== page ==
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DHC Lecture with Chung Ling (University of Macau)

Hermitage in Chinese Landscape Painting as a Converging Space between Nature and Civilization in Twentieth Century American Poetry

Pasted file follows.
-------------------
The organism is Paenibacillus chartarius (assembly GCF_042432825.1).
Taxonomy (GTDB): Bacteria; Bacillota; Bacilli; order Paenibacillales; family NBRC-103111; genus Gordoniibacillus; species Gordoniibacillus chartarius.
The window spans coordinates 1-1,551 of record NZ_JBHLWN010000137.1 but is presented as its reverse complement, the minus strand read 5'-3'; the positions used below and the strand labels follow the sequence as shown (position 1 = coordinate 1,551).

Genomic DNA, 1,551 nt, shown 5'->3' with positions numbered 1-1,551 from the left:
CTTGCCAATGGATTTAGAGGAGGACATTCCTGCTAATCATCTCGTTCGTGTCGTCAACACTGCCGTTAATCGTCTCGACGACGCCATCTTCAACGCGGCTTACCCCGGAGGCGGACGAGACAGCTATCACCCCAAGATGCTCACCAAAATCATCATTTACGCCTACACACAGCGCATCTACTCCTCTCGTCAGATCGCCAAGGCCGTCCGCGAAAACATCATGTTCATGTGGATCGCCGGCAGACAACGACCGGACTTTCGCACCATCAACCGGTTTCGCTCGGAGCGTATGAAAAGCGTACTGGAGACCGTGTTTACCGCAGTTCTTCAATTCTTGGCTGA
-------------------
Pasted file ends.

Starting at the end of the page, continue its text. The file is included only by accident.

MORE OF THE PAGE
In the 20th century, American poets, including Kenneth Rexroth, Gary Snyder, Robert Bly, Mike O’Connor, and Jane Hirshfield, developed a love for Chinese civilization, in particular, for Chinese poetry and landscape painting.When they integrated elements taken from the Chinese hermit’s space, they also instilled in the poems their own world view, predicament and idealism such as Snyder’s grand piece Endless Mountains and Streams, Ch’i Shan Wu Chin. On the other hand, they all had gone beyond the threshold and explored the "Other" in a profound and artistic way. When they wrote a shorter piece concentrating on Chinese landscape consciousness, an innovative mixture of the Chinese mode and English verse was created, such as Snyder’s August on Sourdough, a Visit from Dick Brewer, and Pine Tree Top; Rexroth’s Star and Crescent; and Bly’s Solitude Late at Night in the Woods. In these poems American poets’ precise and unique perception of the Chinese hermit’s landscape consciousness and aesthetics is integrated into contemporary American poetry. A new hybrid of landscape consciousness and a new aesthetic mode is born.

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